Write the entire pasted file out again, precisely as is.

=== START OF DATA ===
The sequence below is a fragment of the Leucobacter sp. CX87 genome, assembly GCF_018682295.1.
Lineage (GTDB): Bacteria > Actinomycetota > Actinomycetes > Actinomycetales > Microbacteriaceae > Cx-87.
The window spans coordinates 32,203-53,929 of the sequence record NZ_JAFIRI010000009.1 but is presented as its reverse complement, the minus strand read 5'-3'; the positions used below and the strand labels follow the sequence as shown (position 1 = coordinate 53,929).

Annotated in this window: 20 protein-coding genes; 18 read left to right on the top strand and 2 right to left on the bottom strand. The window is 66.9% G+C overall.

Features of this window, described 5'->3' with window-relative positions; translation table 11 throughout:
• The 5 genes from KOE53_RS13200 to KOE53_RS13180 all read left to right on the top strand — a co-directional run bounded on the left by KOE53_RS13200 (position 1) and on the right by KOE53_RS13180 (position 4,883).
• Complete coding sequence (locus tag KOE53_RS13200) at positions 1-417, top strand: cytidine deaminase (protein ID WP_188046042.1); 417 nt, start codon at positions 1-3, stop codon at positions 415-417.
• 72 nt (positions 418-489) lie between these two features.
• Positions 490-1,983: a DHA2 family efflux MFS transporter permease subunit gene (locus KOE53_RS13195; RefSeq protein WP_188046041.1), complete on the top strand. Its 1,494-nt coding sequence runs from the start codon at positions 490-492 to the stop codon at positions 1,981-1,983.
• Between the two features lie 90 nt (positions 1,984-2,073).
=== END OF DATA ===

The sequence below is a fragment of the Leucobacter sp. CX87 genome, assembly GCF_018682295.1.
Lineage (GTDB): Bacteria > Actinomycetota > Actinomycetes > Actinomycetales > Microbacteriaceae > Cx-87.
The window spans coordinates 32,203-53,929 of the sequence record NZ_JAFIRI010000009.1 but is presented as its reverse complement, the minus strand read 5'-3'; the positions used below and the strand labels follow the sequence as shown (position 1 = coordinate 53,929).

Annotated in this window: 20 protein-coding genes; 18 read left to right on the top strand and 2 right to left on the bottom strand. The window is 66.9% G+C overall.

Features of this window, described 5'->3' with window-relative positions; translation table 11 throughout:
• The 5 genes from KOE53_RS13200 to KOE53_RS13180 all read left to right on the top strand — a co-directional run bounded on the left by KOE53_RS13200 (position 1) and on the right by KOE53_RS13180 (position 4,883).
• Complete coding sequence (locus tag KOE53_RS13200) at positions 1-417, top strand: cytidine deaminase (protein ID WP_188046042.1); 417 nt, start codon at positions 1-3, stop codon at positions 415-417.
• 72 nt (positions 418-489) lie between these two features.
• Positions 490-1,983: a DHA2 family efflux MFS transporter permease subunit gene (locus KOE53_RS13195; RefSeq protein WP_188046041.1), complete on the top strand. Its 1,494-nt coding sequence runs from the start codon at positions 490-492 to the stop codon at positions 1,981-1,983.
• Between the two features lie 90 nt (positions 1,984-2,073).